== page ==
The practise joint as it is, is strong as hell I’d say. What are your thoughts on the strength of that considering the cantilever/overhang, anyone? Its about a 400-500mm lap.Posted 5 years agobajsyckelMember
Looks fun and I’m a bit jealous of you as I sit behind a computer screen. My thoughts are that making a workable joint isn’t the difficult part given the dimensions of the timber, and that depending on how much meat is being shaped off with your arbtechs then a pinned joint like your sample there could work OK (assuming that it’s oriented the way I imagine it to be, it will be strong with that lap but only in certain applications).
However, I’m not sure I am with you on the location of the joint relative to the supports, and making a joint that is still strong in a cantilever is tricky. And the fact that it’s green means that more complex joints of the sort you might have adopted in dry timber to combat this doesn’t help either. Then the reality is that the tentacles will likely sag over time given their length unsupported (though that might not be as bad as it might seem). That said – and looking at an earlier post – do you mean that you have 700mm to the ‘tentacle side’ of the joint before they are shaped? If so can you support or pin the tentacles (discreetly obviously) on the tentacle side of the joint before the cantilever. That could help reduce some of the issues before anything else.
Still looks good and I’m sure you will get something to work…
RE the pegs – what timber and dimensions are you looking for? square or circular section? And quantity? If you can’t find any anywhere I could see if I know somewhere that could help out…Posted 5 years ago
RE the pegs – what timber and dimensions are you looking for? square or circular section? And quantity? If you can’t find any anywhere I could see if I know somewhere that could help out…
We are looking for a hardwood that’s fairly resistant to weather. Oak I suppose is ideal.
It needs to be seasoned, about 25~30mm in diameter and I’d guess at about 10 metres or so considering all the joining we have to do.
I’ve seen some timber framing pegs for sale on eBay which are actually hexagonal, but they cost a bomb.
I think the tentacles will inevitably sag over time but that’s fine I think. Personally, I’m a little worried about kids climbing on them, falling in and hurting a leg or something. Hopefully it’ll be obvious that, that’s not a good idea.
Matt_outandabout, that office project is fantastic. What a great project to do.Posted 5 years ago
Apologies for my absence, its been really busy here, however Ive sketched out the scarf joint I believe will work for you. Have you got an email addy I can send the scanned image to?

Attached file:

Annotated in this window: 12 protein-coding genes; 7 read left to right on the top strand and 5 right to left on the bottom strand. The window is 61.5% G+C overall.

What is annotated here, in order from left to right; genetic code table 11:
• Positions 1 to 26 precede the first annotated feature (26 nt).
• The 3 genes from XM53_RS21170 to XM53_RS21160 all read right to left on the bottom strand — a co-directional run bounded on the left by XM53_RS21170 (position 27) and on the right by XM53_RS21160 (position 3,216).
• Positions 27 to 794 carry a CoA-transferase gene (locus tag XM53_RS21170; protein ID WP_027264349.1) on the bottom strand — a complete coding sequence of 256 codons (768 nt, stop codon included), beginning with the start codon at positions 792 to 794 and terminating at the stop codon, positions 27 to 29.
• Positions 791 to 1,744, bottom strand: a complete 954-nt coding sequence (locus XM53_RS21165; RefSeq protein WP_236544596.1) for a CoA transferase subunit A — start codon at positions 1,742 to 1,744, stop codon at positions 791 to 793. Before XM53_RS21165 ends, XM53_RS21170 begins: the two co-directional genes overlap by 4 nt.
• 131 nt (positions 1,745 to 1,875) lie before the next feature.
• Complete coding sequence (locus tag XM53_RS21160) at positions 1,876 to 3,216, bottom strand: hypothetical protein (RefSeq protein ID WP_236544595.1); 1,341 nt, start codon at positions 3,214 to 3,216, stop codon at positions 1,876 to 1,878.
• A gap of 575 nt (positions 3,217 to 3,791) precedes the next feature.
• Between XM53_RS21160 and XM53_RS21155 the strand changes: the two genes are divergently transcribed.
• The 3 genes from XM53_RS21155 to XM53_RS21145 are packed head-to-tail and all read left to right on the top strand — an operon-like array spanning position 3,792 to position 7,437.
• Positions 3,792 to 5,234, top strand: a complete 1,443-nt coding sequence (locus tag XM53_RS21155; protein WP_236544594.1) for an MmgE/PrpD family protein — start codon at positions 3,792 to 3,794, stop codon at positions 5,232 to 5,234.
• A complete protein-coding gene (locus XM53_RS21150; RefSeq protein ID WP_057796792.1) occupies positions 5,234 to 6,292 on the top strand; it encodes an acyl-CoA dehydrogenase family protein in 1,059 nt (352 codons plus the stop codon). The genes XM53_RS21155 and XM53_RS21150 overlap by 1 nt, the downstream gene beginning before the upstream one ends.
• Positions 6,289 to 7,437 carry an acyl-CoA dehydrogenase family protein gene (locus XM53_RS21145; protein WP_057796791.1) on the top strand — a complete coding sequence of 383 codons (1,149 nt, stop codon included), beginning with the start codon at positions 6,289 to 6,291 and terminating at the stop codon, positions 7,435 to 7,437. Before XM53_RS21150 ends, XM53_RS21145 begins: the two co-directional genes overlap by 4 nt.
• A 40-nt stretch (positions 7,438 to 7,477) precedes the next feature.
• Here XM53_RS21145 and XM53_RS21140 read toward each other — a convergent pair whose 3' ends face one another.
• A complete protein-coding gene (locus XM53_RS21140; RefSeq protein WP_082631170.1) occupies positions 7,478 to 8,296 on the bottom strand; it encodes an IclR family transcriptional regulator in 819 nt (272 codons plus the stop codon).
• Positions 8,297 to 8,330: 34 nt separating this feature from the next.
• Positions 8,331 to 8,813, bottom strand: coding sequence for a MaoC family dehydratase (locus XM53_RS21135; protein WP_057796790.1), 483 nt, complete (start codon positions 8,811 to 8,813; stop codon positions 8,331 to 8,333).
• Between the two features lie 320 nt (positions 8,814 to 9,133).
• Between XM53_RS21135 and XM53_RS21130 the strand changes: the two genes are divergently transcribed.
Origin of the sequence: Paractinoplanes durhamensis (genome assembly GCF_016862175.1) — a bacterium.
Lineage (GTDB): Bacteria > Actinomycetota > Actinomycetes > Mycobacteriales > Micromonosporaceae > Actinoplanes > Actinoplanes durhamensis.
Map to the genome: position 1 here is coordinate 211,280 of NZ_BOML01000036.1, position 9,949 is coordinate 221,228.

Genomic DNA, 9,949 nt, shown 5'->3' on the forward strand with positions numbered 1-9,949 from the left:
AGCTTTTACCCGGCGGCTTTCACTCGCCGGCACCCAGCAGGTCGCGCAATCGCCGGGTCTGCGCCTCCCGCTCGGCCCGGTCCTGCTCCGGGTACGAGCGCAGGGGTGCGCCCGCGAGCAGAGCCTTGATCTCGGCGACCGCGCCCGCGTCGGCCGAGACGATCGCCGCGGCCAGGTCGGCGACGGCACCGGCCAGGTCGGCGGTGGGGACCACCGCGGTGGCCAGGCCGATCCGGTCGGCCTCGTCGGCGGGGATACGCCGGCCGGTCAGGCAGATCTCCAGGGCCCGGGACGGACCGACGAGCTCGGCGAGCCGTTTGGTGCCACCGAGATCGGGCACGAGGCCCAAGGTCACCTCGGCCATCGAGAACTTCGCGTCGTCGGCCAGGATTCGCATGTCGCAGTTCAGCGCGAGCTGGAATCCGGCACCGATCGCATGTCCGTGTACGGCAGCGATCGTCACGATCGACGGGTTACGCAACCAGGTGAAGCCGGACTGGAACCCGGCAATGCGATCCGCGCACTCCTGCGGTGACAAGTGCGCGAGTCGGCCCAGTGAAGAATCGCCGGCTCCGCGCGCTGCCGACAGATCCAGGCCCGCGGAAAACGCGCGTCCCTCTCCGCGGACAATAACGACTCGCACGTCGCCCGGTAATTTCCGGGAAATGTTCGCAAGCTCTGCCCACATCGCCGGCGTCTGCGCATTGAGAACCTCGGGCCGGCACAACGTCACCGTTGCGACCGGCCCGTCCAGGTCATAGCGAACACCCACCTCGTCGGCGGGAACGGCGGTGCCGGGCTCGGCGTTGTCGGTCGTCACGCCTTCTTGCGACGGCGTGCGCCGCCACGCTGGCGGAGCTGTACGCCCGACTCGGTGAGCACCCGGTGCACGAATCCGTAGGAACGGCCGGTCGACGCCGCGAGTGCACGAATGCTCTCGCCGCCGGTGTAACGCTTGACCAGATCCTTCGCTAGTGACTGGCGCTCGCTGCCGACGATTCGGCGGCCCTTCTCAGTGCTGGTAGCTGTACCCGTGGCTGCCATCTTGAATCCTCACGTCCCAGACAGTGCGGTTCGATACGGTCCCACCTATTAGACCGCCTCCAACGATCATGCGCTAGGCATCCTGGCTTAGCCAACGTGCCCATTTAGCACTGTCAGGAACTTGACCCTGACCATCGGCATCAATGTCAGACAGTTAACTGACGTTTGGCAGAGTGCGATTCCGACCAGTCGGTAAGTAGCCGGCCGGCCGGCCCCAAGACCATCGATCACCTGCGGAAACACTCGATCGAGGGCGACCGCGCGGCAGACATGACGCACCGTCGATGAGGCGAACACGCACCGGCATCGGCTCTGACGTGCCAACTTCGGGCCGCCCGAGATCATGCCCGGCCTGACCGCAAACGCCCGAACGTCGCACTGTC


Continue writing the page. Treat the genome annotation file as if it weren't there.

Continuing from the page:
As for pegs, go to Coyles Timber near Bath, they will do you 3/4″ drawn oak pegs, they work out at less than a £1 each IIRC.
If you dont have an email I can send the sketches to, Ill try and post them onto flickr or the suchlike and get them onto here…Posted 5 years ago
Im still gobsmacked as to how easy that was to scan and post!! hey ho. Im sure that would have taken me much longer on my old PC with much associated swearing….
Ok, to try and explain my sketch…. I havent put any dims for the length of the tenon but I reckon a man of your calibre will be able to work that out and you’ll have a ‘feel’ for what is going to be the right length, possibly circa 250mm/10″? Tenon and shoulders I would suggest are 1/3 – 1/3 – 1/3, i.e. 50mm/2″ each.
As you can see, the shoulders are cut at 45degree’s, this will increase surface area to be loaded and increase cantilever effect. These joints are commonly used (albeit slightly different) in wall plates and some sill plate applications.
I suggest using no more than 3/4″ dia drawn pegs (as mentioned above) and obviously, dont forget to draw-bore them (approx 1/8″ offset to bring the tenon stock (malke) into the mortice stock (female).
Any comments, questions or suggestions, please let me know. I have an easier day tomorrow!
CheersPosted 5 years agotimberMember
Nice looking project, I won’t offer anything for the jointing method, my craftwork is rather more agricultural and my approach would have just been to find a decent 6m length to mill rather than join two 3m pieces. That sycamore has some nice colouring in it.
We make pegs for our gate making from seasoned oak off-cuts, skimming them down to size before hammering them through a 1/2″ hole in a bit of angle clamped in a vice, but guess you’ll want a bigger dia. and that will need a big mallet and a strong arm / bench. Small woodland crafts set-up could churn them out easy enough, but the closest one I know is a social enterprise in West/Mid Wales. Coyles look convenient.Posted 5 years ago
Glad to see everything is ‘ coming along nicely ‘. There is some good advice above. Slackalices’s joint looks spot on as it would stop the joint ‘ opening up ‘ ie. the two pieces of stock moving away from each other.